In human mitochondrial genetics, Haplogroup C is a human mitochondrial DNA (mtDNA) haplogroup.

Haplogroup C
Possible time of origin36,473.3 (SD 7392.0) years[1]
Coalescence age27,370 (95% CI 19,550 <-> 35,440) ybp[2]
23,912.2 (SD 4780.8) years[1]
21,700 (95% CI 19,200 <-> 24,400) ybp[3]
Possible place of originEast Asia[4]
DescendantsC1, C4, C5, C7
Defining mutations489 10400 14783 15043[5]

Origin Edit

Haplogroup C is believed to have arisen somewhere between the Caspian Sea and Lake Baikal some 24,000 years before present. It is a descendant of the haplogroup M. Haplogroup C shares six mutations downstream of the MRCA of haplogroup M with haplogroup Z and five mutations downstream of the MRCA of haplogroup M with other members of haplogroup M8. This macro-haplogroup is known as haplogroup M8'CZ or simply as haplogroup M8.

Distribution Edit

Frequency distribution of mtDNA haplogroup C in Eurasia
Approximate geographical distribution of the C1 sub-clades.

Haplogroup C is found in Northeast Asia[6] (including Siberia) and the Americas. In Eurasia, Haplogroup C is especially frequent among populations of arctic Siberia, such as Nganasans, Dolgans, Yakuts, Evenks, Evens, Yukaghirs, and Koryaks.[7][8][9] Haplogroup C is one of five mtDNA haplogroups found in the indigenous peoples of the Americas,[6] the others being A, B, D, and X. The subclades C1b, C1c, C1d, and C4c are found in the first people of the Americas. C1a is found only in Asia.

In 2010, Icelandic researchers discovered C1e lineage in their home country, estimating an introduction date of year 1700 AD or earlier, indicating a possible introduction during the Viking expeditions to the Americas. A Native American origin for this C1e lineage is likely, but the researchers note that a European or Asian one cannot be ruled out.[10][11][12]

In 2014, a study discovered a new mtDNA subclade C1f from the remains of 3 people found in north-western Russia and dated to 7,500 years ago. It has not been detected in modern populations. The study proposed the hypothesis that the sister C1e and C1f subclades had split early from the most recent common ancestor of the C1 clade and had evolved independently. Subclade C1e had a northern European origin. Iceland was settled by the Vikings 1,130 years ago and they had raided heavily into western Russia, where the sister subclade C1f is now known to have resided. They proposed that both subclades were brought to Iceland through the Vikings, however C1e went extinct on mainland northern Europe due to population turnover and its small representation, and subclade C1f went extinct completely.[13]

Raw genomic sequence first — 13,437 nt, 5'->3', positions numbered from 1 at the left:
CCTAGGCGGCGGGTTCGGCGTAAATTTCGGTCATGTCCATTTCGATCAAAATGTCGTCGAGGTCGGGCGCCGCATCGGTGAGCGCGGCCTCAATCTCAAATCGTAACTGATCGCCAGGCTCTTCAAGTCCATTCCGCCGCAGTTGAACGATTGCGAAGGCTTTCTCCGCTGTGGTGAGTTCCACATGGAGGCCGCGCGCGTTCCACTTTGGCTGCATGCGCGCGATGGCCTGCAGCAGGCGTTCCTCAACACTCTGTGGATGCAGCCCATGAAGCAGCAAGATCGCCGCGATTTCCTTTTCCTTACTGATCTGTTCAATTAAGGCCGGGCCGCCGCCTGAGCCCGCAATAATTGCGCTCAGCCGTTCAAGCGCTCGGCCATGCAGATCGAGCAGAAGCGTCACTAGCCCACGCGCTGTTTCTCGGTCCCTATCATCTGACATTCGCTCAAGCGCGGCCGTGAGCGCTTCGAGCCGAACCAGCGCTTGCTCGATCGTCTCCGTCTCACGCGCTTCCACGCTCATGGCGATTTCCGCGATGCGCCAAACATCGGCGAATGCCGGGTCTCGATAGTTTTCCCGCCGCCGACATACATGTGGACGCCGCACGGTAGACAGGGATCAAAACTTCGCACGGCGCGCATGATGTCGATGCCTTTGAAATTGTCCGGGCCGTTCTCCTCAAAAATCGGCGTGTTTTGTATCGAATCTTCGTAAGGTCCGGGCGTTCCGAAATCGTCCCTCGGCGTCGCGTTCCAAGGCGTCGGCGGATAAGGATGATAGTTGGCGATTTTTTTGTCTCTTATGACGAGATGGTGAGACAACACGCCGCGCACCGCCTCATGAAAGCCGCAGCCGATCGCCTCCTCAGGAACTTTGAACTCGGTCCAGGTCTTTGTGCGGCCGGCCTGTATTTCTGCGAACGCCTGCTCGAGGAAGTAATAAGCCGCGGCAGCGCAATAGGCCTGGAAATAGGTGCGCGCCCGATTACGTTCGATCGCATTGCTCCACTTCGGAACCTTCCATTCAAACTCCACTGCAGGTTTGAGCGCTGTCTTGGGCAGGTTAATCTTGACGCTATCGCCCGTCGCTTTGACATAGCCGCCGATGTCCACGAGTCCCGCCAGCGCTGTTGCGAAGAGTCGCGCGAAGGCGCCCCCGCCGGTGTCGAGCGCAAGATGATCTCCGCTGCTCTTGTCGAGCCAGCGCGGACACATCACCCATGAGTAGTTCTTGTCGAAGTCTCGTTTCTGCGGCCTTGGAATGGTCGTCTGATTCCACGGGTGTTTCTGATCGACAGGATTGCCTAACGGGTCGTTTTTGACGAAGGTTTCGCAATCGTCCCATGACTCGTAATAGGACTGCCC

In 2015, a study conducted in the Aconcagua mummy identified its mtDNA lineage belongs to the subclade C1bi, which contains 10 distinct mutations from C1b.[14]

Table of Frequencies by ethnic group Edit

Population Frequency Count Source Subtypes
Evenks (Stony Tunguska) 0.769 39 Duggan 2013 C4a2=7, C4a1c=6, C4b1=5, C5d1=4, C4b=3, C4b3=3, C4a1c1a=1, C5b1b=1
Evenk 0.718 71 Starikovskaya 2005 C(xC1, C5)=41, C5=10
Yukaghir 0.670 100 Volodko 2008 C(xC1, C5)=54, C5=13
Evenk (East) 0.644 45 Derenko 2007 C(xC1, C5)=17, C5=12
Tofalar 0.621 58 Derenko 2003 C(xC1, C5)=31, C5=5
Evens (Sebjan) 0.556 18 Duggan 2013 C4b=6, C4a1c=3, C5b1b=1
Yukaghirs 0.550 20 Duggan 2013 C4a1c=4, C4b3a=2, C4b7=2, C4a2=1, C5a2=1, C5d1=1
Yukaghirs (Yakutia) 0.545 22 Fedorova 2013 C4b3a=5, C5d1=3, C4a1c=1, C4a2=1, C4b1=1, C5a2a=1
Evens (Tompo) 0.519 27 Duggan 2013 C4a1c=6, C4a2=3, C4b=2, C4b1=2, C5d1=1
Nganasans 0.513 39 Volodko 2008 C(xC1, C5)=12, C5=8
Tozhu Tuvans 0.479 48 Derenko 2003 C(xC1, C5)=16, C5=7
Evenks (Yakutia) 0.472 125 Fedorova 2013 C4b1=13, C4a1c=11, C4b9=9, C4a2=8, C4b=5, C5b1b=4, C5a2=3, C5d1=2, C4a1=1, C4a1d=1, C4b3a=1, C5a1=1
Tuvans 0.472 231 [citation needed] C(xC1, C5)=88, C5=21
Yakut 0.469 254 [citation needed] C(xC1, C5)=95, C5=24
Evens (Berezovka) 0.467 15 Duggan 2013 C4b3a=4, C4b=1, C4b1=1, C4b7=1
Evenk (West) 0.466 73 Derenko 2007 C(xC1, C5)=29, C5=5
Evenks (Taimyr) 0.458 24 Duggan 2013 C4a1c=5, C4b1=4, C4a1c1a=1, C4a2=1
Yakut (Central) 0.457 164 Fedorova 2013 C4a1c=16, C4a2=14, C5b1b=13, C4b1=8, C4a1d=7, C4b=4, C4b1a=3, C5a1=3, C4a1=2, C5b1a=2, C4b3a=1, C5a2=1, C7a1c=1
Evens (Yakutia) 0.457 105 Fedorova 2013 C4a1c=15, C5d1=11, C4a2=4, C4b3a=3, C4b1=2, C4b7=2, C4b9=2, C4b=2, C5a1=2, C7a1c=2, C4b1a=1, C4b2=1, C5a2a=1